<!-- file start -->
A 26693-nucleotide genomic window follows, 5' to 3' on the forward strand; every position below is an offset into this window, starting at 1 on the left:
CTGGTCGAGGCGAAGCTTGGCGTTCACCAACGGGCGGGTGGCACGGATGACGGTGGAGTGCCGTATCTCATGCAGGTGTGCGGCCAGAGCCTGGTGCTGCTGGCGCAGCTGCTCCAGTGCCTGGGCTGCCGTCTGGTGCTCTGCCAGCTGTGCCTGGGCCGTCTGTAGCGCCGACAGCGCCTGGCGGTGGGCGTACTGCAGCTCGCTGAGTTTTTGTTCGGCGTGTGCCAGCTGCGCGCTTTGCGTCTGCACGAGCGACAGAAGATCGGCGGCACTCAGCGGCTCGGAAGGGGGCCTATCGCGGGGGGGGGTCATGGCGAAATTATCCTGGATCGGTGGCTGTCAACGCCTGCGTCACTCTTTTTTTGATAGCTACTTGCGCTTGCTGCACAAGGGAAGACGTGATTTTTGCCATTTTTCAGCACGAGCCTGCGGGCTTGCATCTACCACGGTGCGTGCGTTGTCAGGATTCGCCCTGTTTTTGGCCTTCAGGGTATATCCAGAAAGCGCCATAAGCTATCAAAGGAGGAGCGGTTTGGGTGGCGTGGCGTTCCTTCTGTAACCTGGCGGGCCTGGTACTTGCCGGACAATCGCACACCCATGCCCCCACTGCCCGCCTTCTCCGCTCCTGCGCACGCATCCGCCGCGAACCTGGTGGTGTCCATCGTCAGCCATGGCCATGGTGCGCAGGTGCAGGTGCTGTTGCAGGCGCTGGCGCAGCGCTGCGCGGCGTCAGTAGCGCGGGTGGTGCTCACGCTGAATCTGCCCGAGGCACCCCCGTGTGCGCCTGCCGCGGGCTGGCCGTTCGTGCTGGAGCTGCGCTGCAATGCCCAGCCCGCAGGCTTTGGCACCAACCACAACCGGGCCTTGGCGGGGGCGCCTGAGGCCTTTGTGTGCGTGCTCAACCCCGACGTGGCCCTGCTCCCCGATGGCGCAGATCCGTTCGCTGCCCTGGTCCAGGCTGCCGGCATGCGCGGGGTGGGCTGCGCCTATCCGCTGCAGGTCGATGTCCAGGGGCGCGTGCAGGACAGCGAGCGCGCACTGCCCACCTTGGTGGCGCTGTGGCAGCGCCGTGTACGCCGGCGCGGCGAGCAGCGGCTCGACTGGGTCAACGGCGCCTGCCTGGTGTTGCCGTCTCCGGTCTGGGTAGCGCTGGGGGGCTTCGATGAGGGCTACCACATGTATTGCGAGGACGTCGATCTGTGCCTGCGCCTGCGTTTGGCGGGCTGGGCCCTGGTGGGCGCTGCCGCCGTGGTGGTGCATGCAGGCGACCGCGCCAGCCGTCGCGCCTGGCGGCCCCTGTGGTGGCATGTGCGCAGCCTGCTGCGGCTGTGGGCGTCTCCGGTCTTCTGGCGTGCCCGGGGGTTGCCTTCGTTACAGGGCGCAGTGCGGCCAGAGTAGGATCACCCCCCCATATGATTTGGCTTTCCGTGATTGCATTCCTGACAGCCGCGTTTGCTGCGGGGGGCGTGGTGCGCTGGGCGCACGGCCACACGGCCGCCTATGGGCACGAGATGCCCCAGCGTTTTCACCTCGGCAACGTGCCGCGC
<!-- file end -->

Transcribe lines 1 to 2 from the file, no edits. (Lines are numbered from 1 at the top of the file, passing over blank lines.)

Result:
A 26693-nucleotide genomic window follows, 5' to 3' on the forward strand; every position below is an offset into this window, starting at 1 on the left:
CTGGTCGAGGCGAAGCTTGGCGTTCACCAACGGGCGGGTGGCACGGATGACGGTGGAGTGCCGTATCTCATGCAGGTGTGCGGCCAGAGCCTGGTGCTGCTGGCGCAGCTGCTCCAGTGCCTGGGCTGCCGTCTGGTGCTCTGCCAGCTGTGCCTGGGCCGTCTGTAGCGCCGACAGCGCCTGGCGGTGGGCGTACTGCAGCTCGCTGAGTTTTTGTTCGGCGTGTGCCAGCTGCGCGCTTTGCGTCTGCACGAGCGACAGAAGATCGGCGGCACTCAGCGGCTCGGAAGGGGGCCTATCGCGGGGGGGGGTCATGGCGAAATTATCCTGGATCGGTGGCTGTCAACGCCTGCGTCACTCTTTTTTTGATAGCTACTTGCGCTTGCTGCACAAGGGAAGACGTGATTTTTGCCATTTTTCAGCACGAGCCTGCGGGCTTGCATCTACCACGGTGCGTGCGTTGTCAGGATTCGCCCTGTTTTTGGCCTTCAGGGTATATCCAGAAAGCGCCATAAGCTATCAAAGGAGGAGCGGTTTGGGTGGCGTGGCGTTCCTTCTGTAACCTGGCGGGCCTGGTACTTGCCGGACAATCGCACACCCATGCCCCCACTGCCCGCCTTCTCCGCTCCTGCGCACGCATCCGCCGCGAACCTGGTGGTGTCCATCGTCAGCCATGGCCATGGTGCGCAGGTGCAGGTGCTGTTGCAGGCGCTGGCGCAGCGCTGCGCGGCGTCAGTAGCGCGGGTGGTGCTCACGCTGAATCTGCCCGAGGCACCCCCGTGTGCGCCTGCCGCGGGCTGGCCGTTCGTGCTGGAGCTGCGCTGCAATGCCCAGCCCGCAGGCTTTGGCACCAACCACAACCGGGCCTTGGCGGGGGCGCCTGAGGCCTTTGTGTGCGTGCTCAACCCCGACGTGGCCCTGCTCCCCGATGGCGCAGATCCGTTCGCTGCCCTGGTCCAGGCTGCCGGCATGCGCGGGGTGGGCTGCGCCTATCCGCTGCAGGTCGATGTCCAGGGGCGCGTGCAGGACAGCGAGCGCGCACTGCCCACCTTGGTGGCGCTGTGGCAGCGCCGTGTACGCCGGCGCGGCGAGCAGCGGCTCGACTGGGTCAACGGCGCCTGCCTGGTGTTGCCGTCTCCGGTCTGGGTAGCGCTGGGGGGCTTCGATGAGGGCTACCACATGTATTGCGAGGACGTCGATCTGTGCCTGCGCCTGCGTTTGGCGGGCTGGGCCCTGGTGGGCGCTGCCGCCGTGGTGGTGCATGCAGGCGACCGCGCCAGCCGTCGCGCCTGGCGGCCCCTGTGGTGGCATGTGCGCAGCCTGCTGCGGCTGTGGGCGTCTCCGGTCTTCTGGCGTGCCCGGGGGTTGCCTTCGTTACAGGGCGCAGTGCGGCCAGAGTAGGATCACCCCCCCATATGATTTGGCTTTCCGTGATTGCATTCCTGACAGCCGCGTTTGCTGCGGGGGGCGTGGTGCGCTGGGCGCACGGCCACACGGCCGCCTATGGGCACGAGATGCCCCAGCGTTTTCACCTCGGCAACGTGCCGCGC